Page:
Blesh's Bluetooth Beacons Take a Sneak Peek at Google's Physical Web

Blesh is supplying beacons designed to enable smartphones to receive and respond to beacon transmissions without requiring an app.
By Claire Swedberg
Feb 06, 2015

Technology startup Blesh is offering beacons and a content-management systems (CMS) software development kit (SDK) to be used as part of a public project being undertaken with Google, known as the Physical Web (PW). Blesh is selling the beacons bundled with the SDK to give individuals a head-start on developing mobile apps and wearable or Internet of Things (IoT) technology for the PW technology that Google plans to integrate in its Android- and Chrome-based phones. When they finally become commercially available, PW-enabled devices will have the ability to read the beacons without requiring an app.

Google declined to comment for this story, indicating that it would make formal announcements once the system moves into full commercial release—that is, when it has Physical Web technology built into its phones. Until then, Blesh is offering the SDK, battery-powered beacons and a smartphone app for configuring its beacons, while Google employee Scott Jenson is promoting the Physical Web at the GitHub website, and is directing interested developers to contact Blesh to purchase the kit.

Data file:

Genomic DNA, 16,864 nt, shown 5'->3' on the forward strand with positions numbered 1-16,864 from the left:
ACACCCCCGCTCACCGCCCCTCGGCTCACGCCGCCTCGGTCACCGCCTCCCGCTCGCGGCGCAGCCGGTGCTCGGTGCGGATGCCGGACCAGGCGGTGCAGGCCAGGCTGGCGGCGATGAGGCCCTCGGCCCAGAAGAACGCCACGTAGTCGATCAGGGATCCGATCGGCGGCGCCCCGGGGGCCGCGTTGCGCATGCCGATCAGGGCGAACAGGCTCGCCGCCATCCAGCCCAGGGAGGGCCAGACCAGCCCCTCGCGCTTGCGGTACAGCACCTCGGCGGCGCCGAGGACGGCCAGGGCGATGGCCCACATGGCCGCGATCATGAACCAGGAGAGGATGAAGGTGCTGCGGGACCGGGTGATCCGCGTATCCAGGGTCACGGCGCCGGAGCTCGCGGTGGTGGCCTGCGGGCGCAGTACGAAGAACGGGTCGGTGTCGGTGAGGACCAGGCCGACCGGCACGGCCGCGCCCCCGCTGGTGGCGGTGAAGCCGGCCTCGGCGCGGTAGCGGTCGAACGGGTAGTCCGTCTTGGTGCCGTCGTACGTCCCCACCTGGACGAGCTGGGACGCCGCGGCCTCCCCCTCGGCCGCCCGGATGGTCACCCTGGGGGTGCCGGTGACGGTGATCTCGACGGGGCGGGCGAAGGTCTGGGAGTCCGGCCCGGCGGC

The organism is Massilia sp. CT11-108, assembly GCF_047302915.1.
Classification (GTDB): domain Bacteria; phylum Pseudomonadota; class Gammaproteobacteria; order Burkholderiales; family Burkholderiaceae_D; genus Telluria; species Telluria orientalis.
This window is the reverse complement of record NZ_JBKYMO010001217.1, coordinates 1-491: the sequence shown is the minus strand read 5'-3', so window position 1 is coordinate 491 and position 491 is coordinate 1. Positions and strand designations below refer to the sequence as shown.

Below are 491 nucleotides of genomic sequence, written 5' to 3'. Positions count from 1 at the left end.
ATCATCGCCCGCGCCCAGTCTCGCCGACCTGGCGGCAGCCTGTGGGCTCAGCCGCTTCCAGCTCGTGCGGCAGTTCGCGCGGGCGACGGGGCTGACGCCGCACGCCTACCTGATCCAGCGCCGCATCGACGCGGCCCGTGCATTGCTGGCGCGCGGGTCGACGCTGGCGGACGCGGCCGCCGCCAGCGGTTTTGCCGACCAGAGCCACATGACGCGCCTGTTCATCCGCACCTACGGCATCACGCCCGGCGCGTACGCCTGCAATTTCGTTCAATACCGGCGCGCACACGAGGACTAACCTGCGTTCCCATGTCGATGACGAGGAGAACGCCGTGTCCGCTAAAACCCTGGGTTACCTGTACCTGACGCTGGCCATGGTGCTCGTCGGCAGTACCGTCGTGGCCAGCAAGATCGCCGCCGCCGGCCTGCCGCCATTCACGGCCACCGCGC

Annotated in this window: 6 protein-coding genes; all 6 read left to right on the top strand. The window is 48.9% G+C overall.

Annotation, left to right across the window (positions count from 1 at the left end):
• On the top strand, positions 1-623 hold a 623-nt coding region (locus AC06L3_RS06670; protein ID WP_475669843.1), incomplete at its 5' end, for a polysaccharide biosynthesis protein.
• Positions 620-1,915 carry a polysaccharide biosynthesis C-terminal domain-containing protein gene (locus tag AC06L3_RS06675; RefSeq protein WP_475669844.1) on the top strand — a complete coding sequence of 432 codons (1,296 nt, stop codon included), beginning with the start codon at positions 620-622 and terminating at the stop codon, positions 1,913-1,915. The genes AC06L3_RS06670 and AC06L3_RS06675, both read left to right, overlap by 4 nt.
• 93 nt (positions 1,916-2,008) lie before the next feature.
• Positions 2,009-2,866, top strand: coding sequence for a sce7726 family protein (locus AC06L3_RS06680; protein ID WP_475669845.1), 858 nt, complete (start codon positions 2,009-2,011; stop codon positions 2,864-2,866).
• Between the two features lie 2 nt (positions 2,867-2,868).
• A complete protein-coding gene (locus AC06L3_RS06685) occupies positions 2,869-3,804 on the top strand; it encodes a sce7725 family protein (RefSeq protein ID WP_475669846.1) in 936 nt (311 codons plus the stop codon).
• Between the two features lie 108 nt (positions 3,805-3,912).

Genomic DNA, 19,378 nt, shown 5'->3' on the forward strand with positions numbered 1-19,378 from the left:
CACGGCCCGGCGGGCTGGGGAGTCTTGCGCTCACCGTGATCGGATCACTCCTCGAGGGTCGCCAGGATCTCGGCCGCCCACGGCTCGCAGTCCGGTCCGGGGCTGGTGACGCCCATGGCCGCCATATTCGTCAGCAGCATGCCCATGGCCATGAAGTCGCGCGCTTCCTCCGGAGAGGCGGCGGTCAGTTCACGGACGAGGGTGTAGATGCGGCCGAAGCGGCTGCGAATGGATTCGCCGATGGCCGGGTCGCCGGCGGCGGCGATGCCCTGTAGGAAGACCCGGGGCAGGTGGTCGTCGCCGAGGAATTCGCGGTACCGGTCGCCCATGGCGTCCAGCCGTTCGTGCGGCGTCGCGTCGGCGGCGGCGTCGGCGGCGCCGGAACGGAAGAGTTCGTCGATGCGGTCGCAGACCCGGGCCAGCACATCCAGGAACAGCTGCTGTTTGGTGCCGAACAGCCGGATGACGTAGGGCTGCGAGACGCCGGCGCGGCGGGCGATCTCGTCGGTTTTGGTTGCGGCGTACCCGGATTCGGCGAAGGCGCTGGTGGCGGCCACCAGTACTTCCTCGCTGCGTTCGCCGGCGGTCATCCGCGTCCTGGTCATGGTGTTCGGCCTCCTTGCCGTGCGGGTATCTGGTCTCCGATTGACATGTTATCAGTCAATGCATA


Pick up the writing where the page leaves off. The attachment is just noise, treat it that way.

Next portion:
Blesh's Bluetooth beacons (right) can be configured and linked to a website, using the company's smartphone app (left).
Google intends the Physical Web to serve as an alternative to most existing beacon systems, which require that consumers download an app designed for a specific beacon deployment. Once the Physical Web is up and running, a consumer could simply bring a phone within range of a Blesh beacon at any public location, such as on a vending machine, smart poster or rental car, or on a toy. That individual would then be sent directly to a website.

Blesh, which operates headquarters in Istanbul, Turkey, and an office in Palo Alto, Calif., was launched in 2012 to provide mobile technology solutions in which individuals received location-based content via Bluetooth-based micro-locating technology. This, says Ugur Gokdere, Blesh's CTO, was before Apple released its iBeacon Bluetooth Low Energy (BLE) functionality in its iOS 7 system in 2013.

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